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, 2 (2), 123-6

Yersinia Pseudotuberculosis Infection in Children, Resembling Izumi Fever and Kawasaki Syndrome

Yersinia Pseudotuberculosis Infection in Children, Resembling Izumi Fever and Kawasaki Syndrome

K Sato et al. Pediatr Infect Dis.

Abstract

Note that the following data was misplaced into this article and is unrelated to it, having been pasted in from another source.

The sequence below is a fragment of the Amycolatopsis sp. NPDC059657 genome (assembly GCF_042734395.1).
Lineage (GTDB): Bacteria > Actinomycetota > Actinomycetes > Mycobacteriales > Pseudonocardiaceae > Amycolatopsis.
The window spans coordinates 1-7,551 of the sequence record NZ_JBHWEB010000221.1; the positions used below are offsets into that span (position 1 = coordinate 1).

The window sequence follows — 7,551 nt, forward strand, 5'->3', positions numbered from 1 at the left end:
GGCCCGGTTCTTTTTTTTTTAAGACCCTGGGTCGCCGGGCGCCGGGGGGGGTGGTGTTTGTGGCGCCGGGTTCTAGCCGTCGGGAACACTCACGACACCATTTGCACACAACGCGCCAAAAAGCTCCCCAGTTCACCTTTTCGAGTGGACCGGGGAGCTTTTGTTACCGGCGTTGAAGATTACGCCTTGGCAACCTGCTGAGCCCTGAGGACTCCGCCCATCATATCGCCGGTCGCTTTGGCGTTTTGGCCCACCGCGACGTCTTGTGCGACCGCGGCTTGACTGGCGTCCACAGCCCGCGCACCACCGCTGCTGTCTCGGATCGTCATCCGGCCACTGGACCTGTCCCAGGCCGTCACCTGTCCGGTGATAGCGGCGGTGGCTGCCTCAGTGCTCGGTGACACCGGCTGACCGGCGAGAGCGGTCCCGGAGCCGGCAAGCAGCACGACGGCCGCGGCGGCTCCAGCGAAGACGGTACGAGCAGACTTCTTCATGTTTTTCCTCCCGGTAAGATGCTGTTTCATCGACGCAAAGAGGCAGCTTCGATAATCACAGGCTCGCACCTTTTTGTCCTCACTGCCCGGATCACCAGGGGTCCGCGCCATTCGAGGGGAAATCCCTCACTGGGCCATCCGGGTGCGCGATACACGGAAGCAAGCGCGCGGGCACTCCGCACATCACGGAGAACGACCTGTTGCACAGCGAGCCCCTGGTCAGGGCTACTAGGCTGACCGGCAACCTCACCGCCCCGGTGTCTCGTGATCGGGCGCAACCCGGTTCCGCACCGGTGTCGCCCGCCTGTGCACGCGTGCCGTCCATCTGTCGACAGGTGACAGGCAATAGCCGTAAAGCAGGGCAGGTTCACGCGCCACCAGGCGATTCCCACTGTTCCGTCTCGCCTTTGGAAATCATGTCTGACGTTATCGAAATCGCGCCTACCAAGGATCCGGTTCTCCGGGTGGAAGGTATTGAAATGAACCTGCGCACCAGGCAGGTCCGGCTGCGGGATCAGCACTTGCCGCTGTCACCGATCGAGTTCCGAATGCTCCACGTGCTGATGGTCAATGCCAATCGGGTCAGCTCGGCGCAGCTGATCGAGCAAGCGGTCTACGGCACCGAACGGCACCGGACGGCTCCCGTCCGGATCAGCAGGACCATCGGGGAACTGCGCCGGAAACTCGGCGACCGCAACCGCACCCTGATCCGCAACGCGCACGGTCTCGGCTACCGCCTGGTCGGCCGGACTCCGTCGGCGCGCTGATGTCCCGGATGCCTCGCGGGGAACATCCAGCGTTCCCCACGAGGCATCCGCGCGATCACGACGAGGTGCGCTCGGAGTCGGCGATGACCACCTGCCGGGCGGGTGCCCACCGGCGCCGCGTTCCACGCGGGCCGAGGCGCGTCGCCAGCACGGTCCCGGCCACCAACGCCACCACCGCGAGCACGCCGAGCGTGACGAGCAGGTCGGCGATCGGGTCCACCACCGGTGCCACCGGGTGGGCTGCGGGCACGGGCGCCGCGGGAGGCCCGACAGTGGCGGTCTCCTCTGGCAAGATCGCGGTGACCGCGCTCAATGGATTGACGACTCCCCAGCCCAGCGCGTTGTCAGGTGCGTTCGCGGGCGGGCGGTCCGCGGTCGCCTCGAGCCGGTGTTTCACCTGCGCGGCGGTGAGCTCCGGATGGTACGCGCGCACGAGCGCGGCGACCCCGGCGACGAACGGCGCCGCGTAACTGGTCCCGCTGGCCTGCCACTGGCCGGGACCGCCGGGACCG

Yersinia pseudotuberculosis infection was diagnosed in 12 children on the basis of recovery of the organism from stool cultures and a 4-fold or greater titer change in agglutinating antibody. Eight of the 12 Yersinia isolates were recovered from stool cultures only after cold enrichment. Clinical findings in 50% or more of patients were fever, rash, diarrhea, desquamation, strawberry tongue, vomiting, red and cracked lips, abdominal pain, arthralgias, hepatomegaly and conjunctivitis. The patients' clinical manifestations and courses of illness resembled those of Izumi fever, an illness that occurs epidemically in Japan. Additionally the finding in two children fulfilled the strict criteria for Kawasaki syndrome, and signs in the other 10 children were consistent with that diagnosis.

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